Home' The Mt Barker Courier : The Courier - 2016-01-26 Contents PAGE 6 – The Courier Tuesday, January 26, 2016
Letters to the Editor
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PO Box 21, Mt Barker, SA, 5251
Church and State
I READ with great concern in the final
Courier of last year, the report “School
seeks Council funding for centre” and
your supportive editorial.
One of the founding principles of our
Australian Commonwealth was the
separation of Church and State.
All religions could practise within
the impartial legislative framework
and governance structure of the State,
without fear or favor. The “State”, of
course, includes all levels of government
Federal, State and local.
Now we see the cash-strapped Mt Barker
Council being asked to provide $2.5m of
ratepayers’ funds for a development at St
Francis de Sales College.
However, the proposed sport and
conference centre will favor one
particular religious group and help give
their school an additional competitive
asset in the commercial battle between
various religious enterprises and their
privately-owned (but taxpayer funded)
Most ironically, these enterprises are
actually working against the public good
because the purpose of any religious
school is to divide the community along
religious sectarian lines.
The State should provide facilities
that do not have any ulterior motives
attached, other than access for all and
for the good of the whole community, to
unite the community. This should apply
to sporting facilities, community centres,
performing arts centres, and schools.
By supporting the expansion of a
religious school with ratepayer funds,
our council too would be supporting the
sectarian religious divide within our
Occasional use of a basketball court
by a few members of the public is a poor
trade off and must be rejected.
CRY me a river Jamie Briggs.
We all make mistakes, Mayo made
a big one and paid the heavy price by
voting in a politician who behaves like
Ridiculously over the top response to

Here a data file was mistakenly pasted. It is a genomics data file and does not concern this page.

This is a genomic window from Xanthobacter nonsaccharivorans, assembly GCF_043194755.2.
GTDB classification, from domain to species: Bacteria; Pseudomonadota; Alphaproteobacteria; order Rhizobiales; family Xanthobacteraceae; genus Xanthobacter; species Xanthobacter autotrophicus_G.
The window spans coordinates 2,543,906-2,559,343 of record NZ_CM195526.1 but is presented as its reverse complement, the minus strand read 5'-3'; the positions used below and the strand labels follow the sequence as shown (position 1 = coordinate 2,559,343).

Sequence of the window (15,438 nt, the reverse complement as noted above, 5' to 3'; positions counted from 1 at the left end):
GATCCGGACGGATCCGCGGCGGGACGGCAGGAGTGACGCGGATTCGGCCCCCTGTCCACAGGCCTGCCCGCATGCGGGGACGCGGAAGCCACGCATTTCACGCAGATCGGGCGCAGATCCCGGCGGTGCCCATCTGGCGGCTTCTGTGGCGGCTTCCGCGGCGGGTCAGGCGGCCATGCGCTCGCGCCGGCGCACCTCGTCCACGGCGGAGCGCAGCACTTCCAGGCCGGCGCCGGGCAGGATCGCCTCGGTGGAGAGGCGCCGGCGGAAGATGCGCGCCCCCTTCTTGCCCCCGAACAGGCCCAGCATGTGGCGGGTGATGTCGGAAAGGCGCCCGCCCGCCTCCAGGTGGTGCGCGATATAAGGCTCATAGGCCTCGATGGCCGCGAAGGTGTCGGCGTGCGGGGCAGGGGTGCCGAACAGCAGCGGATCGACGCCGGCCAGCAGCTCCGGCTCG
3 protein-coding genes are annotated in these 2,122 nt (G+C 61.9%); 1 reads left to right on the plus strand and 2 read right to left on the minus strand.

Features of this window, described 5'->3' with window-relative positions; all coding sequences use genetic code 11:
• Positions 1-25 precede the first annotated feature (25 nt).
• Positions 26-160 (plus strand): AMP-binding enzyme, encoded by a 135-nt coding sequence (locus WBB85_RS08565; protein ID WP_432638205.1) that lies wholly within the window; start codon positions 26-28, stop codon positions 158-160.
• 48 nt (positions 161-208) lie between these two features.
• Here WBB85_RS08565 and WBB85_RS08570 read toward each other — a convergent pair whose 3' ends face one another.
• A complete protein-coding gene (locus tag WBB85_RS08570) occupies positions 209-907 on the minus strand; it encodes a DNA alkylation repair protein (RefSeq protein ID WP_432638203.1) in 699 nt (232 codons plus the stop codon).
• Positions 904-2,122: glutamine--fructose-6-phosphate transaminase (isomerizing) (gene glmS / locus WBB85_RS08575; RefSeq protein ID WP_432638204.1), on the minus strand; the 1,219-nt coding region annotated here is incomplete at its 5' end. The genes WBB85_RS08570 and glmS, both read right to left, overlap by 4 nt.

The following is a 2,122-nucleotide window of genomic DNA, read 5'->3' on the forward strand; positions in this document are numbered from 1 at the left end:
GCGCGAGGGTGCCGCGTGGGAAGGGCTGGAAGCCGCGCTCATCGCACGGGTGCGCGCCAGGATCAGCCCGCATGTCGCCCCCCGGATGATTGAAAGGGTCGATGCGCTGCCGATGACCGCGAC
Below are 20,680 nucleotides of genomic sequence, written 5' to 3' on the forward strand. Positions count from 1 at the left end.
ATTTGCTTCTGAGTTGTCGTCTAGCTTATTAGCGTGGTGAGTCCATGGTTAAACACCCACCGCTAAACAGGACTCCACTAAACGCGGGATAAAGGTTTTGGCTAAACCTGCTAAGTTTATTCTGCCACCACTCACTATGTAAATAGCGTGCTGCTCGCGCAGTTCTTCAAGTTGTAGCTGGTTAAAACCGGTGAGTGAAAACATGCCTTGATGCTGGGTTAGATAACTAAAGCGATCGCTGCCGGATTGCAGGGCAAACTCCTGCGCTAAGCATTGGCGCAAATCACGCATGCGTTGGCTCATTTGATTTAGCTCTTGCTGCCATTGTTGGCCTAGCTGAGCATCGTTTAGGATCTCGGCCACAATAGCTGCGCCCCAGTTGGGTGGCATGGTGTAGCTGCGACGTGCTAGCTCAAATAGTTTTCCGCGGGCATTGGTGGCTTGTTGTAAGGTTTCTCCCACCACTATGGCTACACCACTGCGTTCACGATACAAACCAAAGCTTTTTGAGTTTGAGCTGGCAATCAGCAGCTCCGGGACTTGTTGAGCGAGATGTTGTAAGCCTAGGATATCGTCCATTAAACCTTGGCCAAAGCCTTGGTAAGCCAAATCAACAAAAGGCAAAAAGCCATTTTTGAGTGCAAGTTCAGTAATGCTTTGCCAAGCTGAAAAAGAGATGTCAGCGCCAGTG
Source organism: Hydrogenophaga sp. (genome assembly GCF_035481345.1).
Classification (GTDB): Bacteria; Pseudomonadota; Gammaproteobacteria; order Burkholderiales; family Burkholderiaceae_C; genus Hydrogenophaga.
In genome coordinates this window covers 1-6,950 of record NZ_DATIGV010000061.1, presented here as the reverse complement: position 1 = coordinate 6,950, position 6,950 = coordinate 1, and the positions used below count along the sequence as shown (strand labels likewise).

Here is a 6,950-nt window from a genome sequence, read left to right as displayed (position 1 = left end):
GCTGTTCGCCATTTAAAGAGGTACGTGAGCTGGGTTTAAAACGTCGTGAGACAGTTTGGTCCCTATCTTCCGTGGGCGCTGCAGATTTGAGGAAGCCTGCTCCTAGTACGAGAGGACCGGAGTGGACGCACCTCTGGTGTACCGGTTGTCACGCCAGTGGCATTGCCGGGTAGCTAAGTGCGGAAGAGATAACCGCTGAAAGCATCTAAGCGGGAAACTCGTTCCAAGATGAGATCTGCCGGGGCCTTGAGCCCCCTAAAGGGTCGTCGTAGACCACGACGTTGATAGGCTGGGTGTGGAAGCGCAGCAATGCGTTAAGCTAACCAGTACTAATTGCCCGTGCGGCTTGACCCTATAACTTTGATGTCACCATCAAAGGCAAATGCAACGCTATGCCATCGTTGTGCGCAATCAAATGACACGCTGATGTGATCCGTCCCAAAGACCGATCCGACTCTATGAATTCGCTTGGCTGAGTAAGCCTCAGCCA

his actions? I don’t think so, especially
in light of the fact that it’s not just one
He also distributed the photo of the
female public servant to other like
minded politician mates.
Scary that there are more like him
managing the country but obviously
there are – like his buddy Peter Dutton.
It’s not a dump
WE VOLUNTEER at the Stirling
Opportunity Shop once a week and have
done so for several years.
We have been appalled at the filthy
rubbish, damaged and useless goods
which are left there regularly when
the shop is closed, but particularly over
The volunteer who empties all the bags
outside and inside the bin each morning
is dedicated and works hard.
It is so infuriating to see what she has
to cope with through the thoughtless,
inconsiderate and just plain lazy people
In fact, it borders on abuse of her good
and generous nature.
Dirty clothes would not be hung in a
wardrobe or dirty underwear put in a
drawer, so why would they be suitable for
If people are dropping off goods because
it enables them to avoid rubbish dump
fees, they should realise that others have
to clean up after them and costs are
What makes a person think dirty, ripped
and unserviceable clothes and goods are
appropriate for those less fortunate than
ourselves or that it’s okay for a volunteer